Harison's Yellow is supposed to be a tricky rose to propagate from cuttings. I collected a number of cuttings from a farm some years ago, and one of them has survived and is thriving nicely. The beauty only lasts for a few days, but when the rose is in bloom it's just such a dazzling show. 
Pristine Pavement is a close relative of Snow Pavement, though without the wash of lavender colour. It is very fragrant, and the pure white flowers contrast well with its deep green foliage. 

I can't remember where I bought Robusta, but she is well named, presenting me with dozens of single, deep red flowers. Despite my fondness for double or quartered rose blooms, I also have a deep fondness for the clean, unfussy look of single roses.

Last but not least is another feast for the eyes and the nose, the white rugosa hybrid Souvenir du Philomen Cochet. Closely related to Blanc Double du Coubert, but with even more fragrance. The only thing I find difficult about these white rugosa types is that they tend to "ball" in foggy or rainy weather, turning into a mass of soggy, tissue like petals. But aside from that, they're pretty much perfect and I think everyone should have one. 

So far I have come home with about 8 different species this year, and I suspect more will come along as  the nurseries show off more and more varieties. What about you--do you have a romance with roses going on? (Please tell me yes. I don't want to be addicted to these fantastic plants all by myself). 


  1. Oh Jodi, like I need another plant addiction. I have been trying my hardest not to give in to the temptation of the rose but you are making it incredibly difficult to do so.

    *Sigh* I believe I may need "The Alchemyst" to turn my leaden worries into spiritual gold... and I think I hear the sound of "Distant Drums".

  2. Jodi my roses are wonderful this year and so many are blooming...these are just lovely!!

  3. I have a nameless peachy apricot changeant rose. I wonder if it is your Alchemyst?

  4. Sure sounds like it, Diana. How cool it would be if we could share the same rose cultivar across the continents and oceans--and hemispheres.

  5. Jodi, little did I know when your book came out and I blogged about having a dream garden that I'd been knee deep in gardens this year working for a landscaping company. I've seen more roses this summer than I have in the past ten years and loving it. :) They are simply gorgeous.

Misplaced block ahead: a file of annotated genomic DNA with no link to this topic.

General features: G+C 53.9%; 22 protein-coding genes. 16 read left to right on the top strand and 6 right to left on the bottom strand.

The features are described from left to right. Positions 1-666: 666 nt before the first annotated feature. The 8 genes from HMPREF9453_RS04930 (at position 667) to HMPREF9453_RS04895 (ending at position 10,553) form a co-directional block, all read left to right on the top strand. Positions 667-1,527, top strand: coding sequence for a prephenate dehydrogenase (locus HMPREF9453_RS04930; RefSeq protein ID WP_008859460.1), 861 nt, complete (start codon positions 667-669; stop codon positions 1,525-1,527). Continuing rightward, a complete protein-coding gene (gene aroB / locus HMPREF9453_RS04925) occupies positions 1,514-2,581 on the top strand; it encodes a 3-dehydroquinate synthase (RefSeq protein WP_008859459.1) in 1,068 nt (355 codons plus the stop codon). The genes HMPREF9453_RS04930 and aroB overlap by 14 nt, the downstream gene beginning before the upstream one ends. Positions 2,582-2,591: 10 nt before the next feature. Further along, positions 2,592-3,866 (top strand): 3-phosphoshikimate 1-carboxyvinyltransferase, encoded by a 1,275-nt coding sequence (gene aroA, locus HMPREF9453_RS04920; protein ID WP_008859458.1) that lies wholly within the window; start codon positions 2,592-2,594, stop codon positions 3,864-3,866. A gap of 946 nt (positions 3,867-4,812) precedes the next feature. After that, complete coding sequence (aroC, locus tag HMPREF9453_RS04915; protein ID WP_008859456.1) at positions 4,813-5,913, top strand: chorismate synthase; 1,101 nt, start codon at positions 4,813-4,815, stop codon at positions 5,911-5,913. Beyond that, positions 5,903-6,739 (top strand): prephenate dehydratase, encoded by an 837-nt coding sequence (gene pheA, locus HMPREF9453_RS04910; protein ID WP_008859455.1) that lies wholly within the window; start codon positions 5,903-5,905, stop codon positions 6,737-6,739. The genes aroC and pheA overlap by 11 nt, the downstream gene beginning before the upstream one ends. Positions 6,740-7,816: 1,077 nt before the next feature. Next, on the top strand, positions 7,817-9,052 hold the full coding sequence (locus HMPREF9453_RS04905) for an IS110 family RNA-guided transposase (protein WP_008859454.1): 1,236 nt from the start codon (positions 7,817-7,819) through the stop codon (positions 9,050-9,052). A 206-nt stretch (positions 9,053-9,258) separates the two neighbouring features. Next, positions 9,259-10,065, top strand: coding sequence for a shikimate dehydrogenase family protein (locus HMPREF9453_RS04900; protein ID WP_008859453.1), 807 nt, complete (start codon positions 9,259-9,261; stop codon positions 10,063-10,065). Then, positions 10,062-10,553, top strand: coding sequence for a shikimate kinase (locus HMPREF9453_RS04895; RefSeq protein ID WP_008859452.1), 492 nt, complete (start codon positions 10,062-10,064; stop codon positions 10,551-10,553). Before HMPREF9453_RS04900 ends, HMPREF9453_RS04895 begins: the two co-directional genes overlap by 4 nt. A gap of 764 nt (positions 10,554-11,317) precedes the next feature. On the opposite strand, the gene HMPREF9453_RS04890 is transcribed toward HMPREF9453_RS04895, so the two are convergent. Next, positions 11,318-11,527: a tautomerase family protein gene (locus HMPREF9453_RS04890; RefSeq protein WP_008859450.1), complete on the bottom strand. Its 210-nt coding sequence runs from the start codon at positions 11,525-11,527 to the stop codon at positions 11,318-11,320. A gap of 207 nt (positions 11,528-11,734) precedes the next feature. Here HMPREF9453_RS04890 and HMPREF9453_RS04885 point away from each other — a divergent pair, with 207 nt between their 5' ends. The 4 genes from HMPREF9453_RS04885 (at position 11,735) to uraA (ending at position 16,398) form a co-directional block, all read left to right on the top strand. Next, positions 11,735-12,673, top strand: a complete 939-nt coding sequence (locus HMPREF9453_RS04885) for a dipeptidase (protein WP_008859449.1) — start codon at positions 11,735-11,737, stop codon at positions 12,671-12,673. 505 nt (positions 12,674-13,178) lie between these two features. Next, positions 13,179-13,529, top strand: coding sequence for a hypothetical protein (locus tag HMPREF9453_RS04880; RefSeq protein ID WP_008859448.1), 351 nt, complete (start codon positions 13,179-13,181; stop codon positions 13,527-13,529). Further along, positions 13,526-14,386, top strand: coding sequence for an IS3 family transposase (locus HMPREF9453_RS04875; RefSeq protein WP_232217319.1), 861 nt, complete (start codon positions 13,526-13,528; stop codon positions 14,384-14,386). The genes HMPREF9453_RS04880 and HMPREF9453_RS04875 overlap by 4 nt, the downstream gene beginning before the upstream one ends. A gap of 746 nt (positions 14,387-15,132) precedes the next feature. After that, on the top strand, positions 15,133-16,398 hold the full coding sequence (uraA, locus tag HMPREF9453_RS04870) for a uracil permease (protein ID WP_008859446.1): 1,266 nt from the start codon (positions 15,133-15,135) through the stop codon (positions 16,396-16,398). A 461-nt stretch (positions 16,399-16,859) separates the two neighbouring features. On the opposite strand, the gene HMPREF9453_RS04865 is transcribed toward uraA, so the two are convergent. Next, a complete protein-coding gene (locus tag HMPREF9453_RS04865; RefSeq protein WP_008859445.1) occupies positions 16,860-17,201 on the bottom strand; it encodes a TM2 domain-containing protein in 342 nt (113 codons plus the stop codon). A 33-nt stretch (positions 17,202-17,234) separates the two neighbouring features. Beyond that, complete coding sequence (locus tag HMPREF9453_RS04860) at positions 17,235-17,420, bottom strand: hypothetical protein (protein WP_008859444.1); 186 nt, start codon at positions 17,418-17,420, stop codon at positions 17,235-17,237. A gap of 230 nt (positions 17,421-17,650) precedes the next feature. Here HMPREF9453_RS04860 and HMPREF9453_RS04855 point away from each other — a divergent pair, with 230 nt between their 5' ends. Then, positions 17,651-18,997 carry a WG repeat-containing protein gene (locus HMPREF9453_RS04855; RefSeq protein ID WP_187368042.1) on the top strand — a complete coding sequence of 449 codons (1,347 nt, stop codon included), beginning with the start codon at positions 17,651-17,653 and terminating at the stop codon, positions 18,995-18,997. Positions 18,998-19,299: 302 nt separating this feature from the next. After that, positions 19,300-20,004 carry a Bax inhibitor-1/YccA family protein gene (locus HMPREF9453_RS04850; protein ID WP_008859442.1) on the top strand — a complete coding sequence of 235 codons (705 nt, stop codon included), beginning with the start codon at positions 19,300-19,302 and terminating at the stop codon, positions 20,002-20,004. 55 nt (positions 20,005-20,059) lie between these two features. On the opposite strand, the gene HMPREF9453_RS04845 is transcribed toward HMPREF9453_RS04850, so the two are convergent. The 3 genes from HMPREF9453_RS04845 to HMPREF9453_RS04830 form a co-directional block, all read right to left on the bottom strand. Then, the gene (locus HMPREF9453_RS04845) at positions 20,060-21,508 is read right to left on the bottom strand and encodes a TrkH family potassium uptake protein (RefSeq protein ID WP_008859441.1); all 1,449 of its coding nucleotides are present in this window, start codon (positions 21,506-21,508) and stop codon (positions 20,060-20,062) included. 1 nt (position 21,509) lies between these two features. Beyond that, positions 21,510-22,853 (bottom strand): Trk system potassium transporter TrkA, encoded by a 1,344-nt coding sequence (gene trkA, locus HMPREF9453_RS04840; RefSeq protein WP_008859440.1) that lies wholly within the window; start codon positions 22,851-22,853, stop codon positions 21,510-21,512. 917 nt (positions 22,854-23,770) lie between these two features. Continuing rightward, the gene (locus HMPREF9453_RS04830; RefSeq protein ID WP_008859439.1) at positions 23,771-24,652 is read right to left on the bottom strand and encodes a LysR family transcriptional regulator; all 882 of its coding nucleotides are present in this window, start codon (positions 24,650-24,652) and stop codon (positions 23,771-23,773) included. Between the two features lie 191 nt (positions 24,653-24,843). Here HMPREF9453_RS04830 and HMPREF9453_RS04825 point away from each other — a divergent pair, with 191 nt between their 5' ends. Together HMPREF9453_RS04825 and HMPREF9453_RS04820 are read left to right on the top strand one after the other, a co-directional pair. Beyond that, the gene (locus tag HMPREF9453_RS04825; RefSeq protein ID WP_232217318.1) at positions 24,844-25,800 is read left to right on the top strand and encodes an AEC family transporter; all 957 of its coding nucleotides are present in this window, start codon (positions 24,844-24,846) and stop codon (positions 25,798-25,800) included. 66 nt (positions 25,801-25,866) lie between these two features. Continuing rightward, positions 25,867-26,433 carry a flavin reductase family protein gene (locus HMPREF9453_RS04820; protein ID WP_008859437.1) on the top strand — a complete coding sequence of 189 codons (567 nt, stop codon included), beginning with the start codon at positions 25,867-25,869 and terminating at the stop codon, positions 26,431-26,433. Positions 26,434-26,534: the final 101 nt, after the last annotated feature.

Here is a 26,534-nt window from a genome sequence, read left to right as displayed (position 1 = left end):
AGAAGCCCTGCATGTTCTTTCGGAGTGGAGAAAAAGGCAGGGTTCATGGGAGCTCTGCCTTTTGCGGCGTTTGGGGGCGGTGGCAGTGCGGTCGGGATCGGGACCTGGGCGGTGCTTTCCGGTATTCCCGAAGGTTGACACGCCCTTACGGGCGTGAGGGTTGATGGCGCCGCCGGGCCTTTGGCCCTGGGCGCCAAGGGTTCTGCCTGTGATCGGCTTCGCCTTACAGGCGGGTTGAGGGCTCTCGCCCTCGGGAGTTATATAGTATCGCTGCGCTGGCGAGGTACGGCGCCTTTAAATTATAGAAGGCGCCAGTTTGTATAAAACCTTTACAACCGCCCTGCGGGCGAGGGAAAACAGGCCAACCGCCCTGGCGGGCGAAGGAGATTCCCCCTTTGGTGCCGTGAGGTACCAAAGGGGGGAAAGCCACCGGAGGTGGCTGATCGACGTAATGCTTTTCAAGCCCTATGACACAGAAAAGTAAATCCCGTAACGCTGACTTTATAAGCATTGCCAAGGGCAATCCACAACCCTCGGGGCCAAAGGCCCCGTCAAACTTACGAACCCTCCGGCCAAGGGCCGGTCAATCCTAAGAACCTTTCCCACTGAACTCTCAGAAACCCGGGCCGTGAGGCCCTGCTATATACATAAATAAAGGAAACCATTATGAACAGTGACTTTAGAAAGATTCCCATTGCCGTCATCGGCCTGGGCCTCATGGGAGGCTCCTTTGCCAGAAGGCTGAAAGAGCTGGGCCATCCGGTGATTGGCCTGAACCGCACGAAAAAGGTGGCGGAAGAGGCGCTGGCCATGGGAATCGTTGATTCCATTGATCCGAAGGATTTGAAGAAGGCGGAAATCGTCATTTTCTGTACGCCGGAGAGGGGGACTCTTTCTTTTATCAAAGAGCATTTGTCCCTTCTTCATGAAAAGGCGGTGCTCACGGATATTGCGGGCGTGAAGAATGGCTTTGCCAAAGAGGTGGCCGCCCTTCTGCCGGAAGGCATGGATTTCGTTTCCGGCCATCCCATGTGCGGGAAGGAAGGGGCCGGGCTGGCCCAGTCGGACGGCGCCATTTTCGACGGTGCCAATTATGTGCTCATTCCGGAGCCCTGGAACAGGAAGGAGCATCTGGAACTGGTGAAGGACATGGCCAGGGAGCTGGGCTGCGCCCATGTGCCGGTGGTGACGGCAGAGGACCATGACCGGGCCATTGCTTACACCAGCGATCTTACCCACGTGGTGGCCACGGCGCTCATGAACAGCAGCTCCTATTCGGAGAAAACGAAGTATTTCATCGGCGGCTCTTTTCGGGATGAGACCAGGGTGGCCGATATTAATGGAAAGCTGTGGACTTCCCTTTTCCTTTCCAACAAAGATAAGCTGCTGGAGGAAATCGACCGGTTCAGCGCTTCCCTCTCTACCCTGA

You can't imagine how many times I've thought of your book this summer only to realize that my daughter confiscated it a few months back..Could be time to buy her one and get my signed book back.. Love the photos!

  6. I wish I had a "scratch and sniff" computer screen. I love the heady smell of roses ...

  7. You have quite a collection for dabbling in Rosarianism (is that a word?). That purple/peach/red Rose is impressive! I'm a huge Rose fan, too, and I have a few Rose bushes. But not enough!

  8. My roses are going "gangbusters' this year! Right now, I am smitten with my JP Connell, a small creamy rose that opens pale yellow and fades to an antique white.

    A few days ago I bought a 'Cuthbert Grant'. I love the deep cherry red of the blooms. I can't wait until more buds open.

    Yeah, I am getting rose fever. ;)

  9. Temptation, temptation. That Distant Drum looks so beautiful. LOL! You have so many lovely ones Jodi. My small rose garden is full but I am always looking for or creating a new spot for just one more rose. LOL!

  10. This is quiet a collection indeed. The roses are beautiful. I especially adore the scotch rose as it reminds me of being at peace for some reason. Keep the great posts coming!

  11. The rain was great! Our grass is green again, except we have some bare spots. The flowers are looking good! Kolkata Flowers